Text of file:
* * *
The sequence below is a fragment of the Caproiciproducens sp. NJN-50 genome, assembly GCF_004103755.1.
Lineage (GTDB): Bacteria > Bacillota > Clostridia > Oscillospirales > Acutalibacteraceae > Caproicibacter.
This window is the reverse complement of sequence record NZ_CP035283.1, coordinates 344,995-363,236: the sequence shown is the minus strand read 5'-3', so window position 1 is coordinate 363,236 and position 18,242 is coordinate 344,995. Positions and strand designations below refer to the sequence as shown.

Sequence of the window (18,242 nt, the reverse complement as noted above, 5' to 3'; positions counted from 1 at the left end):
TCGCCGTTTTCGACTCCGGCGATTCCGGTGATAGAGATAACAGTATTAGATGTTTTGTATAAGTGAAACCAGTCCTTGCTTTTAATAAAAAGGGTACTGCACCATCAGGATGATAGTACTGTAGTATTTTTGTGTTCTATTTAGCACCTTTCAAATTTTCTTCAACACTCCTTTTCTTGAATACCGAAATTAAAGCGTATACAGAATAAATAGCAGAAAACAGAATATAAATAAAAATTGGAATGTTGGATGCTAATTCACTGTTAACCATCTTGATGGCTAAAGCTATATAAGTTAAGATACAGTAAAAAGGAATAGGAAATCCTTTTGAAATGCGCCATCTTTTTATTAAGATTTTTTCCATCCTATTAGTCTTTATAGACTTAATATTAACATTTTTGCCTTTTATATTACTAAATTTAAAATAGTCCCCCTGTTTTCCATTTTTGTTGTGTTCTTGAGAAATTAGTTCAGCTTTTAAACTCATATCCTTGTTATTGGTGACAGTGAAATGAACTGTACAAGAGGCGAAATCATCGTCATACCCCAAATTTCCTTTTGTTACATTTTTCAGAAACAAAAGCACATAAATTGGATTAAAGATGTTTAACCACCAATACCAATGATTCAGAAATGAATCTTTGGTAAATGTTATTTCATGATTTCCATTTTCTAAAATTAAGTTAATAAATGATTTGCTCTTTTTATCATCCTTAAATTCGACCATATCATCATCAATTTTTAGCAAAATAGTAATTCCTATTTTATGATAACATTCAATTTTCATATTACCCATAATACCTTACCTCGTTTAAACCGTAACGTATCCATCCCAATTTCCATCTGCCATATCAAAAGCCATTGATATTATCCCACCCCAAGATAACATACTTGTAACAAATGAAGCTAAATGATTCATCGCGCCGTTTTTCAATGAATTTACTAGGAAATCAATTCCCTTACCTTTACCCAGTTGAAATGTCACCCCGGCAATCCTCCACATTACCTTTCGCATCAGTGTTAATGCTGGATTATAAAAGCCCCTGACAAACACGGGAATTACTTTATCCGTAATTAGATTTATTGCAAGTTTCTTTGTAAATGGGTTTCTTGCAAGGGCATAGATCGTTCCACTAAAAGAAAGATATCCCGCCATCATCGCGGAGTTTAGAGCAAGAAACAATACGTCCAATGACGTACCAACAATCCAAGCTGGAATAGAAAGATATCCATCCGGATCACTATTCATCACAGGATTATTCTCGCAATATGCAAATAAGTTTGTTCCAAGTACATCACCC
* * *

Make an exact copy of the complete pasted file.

The sequence below is a fragment of the Caproiciproducens sp. NJN-50 genome, assembly GCF_004103755.1.
Lineage (GTDB): Bacteria > Bacillota > Clostridia > Oscillospirales > Acutalibacteraceae > Caproicibacter.
This window is the reverse complement of sequence record NZ_CP035283.1, coordinates 344,995-363,236: the sequence shown is the minus strand read 5'-3', so window position 1 is coordinate 363,236 and position 18,242 is coordinate 344,995. Positions and strand designations below refer to the sequence as shown.

Sequence of the window (18,242 nt, the reverse complement as noted above, 5' to 3'; positions counted from 1 at the left end):
TCGCCGTTTTCGACTCCGGCGATTCCGGTGATAGAGATAACAGTATTAGATGTTTTGTATAAGTGAAACCAGTCCTTGCTTTTAATAAAAAGGGTACTGCACCATCAGGATGATAGTACTGTAGTATTTTTGTGTTCTATTTAGCACCTTTCAAATTTTCTTCAACACTCCTTTTCTTGAATACCGAAATTAAAGCGTATACAGAATAAATAGCAGAAAACAGAATATAAATAAAAATTGGAATGTTGGATGCTAATTCACTGTTAACCATCTTGATGGCTAAAGCTATATAAGTTAAGATACAGTAAAAAGGAATAGGAAATCCTTTTGAAATGCGCCATCTTTTTATTAAGATTTTTTCCATCCTATTAGTCTTTATAGACTTAATATTAACATTTTTGCCTTTTATATTACTAAATTTAAAATAGTCCCCCTGTTTTCCATTTTTGTTGTGTTCTTGAGAAATTAGTTCAGCTTTTAAACTCATATCCTTGTTATTGGTGACAGTGAAATGAACTGTACAAGAGGCGAAATCATCGTCATACCCCAAATTTCCTTTTGTTACATTTTTCAGAAACAAAAGCACATAAATTGGATTAAAGATGTTTAACCACCAATACCAATGATTCAGAAATGAATCTTTGGTAAATGTTATTTCATGATTTCCATTTTCTAAAATTAAGTTAATAAATGATTTGCTCTTTTTATCATCCTTAAATTCGACCATATCATCATCAATTTTTAGCAAAATAGTAATTCCTATTTTATGATAACATTCAATTTTCATATTACCCATAATACCTTACCTCGTTTAAACCGTAACGTATCCATCCCAATTTCCATCTGCCATATCAAAAGCCATTGATATTATCCCACCCCAAGATAACATACTTGTAACAAATGAAGCTAAATGATTCATCGCGCCGTTTTTCAATGAATTTACTAGGAAATCAATTCCCTTACCTTTACCCAGTTGAAATGTCACCCCGGCAATCCTCCACATTACCTTTCGCATCAGTGTTAATGCTGGATTATAAAAGCCCCTGACAAACACGGGAATTACTTTATCCGTAATTAGATTTATTGCAAGTTTCTTTGTAAATGGGTTTCTTGCAAGGGCATAGATCGTTCCACTAAAAGAAAGATATCCCGCCATCATCGCGGAGTTTAGAGCAAGAAACAATACGTCCAATGACGTACCAACAATCCAAGCTGGAATAGAAAGATATCCATCCGGATCACTATTCATCACAGGATTATTCTCGCAATATGCAAATAAGTTTGTTCCAAGTACATCACCC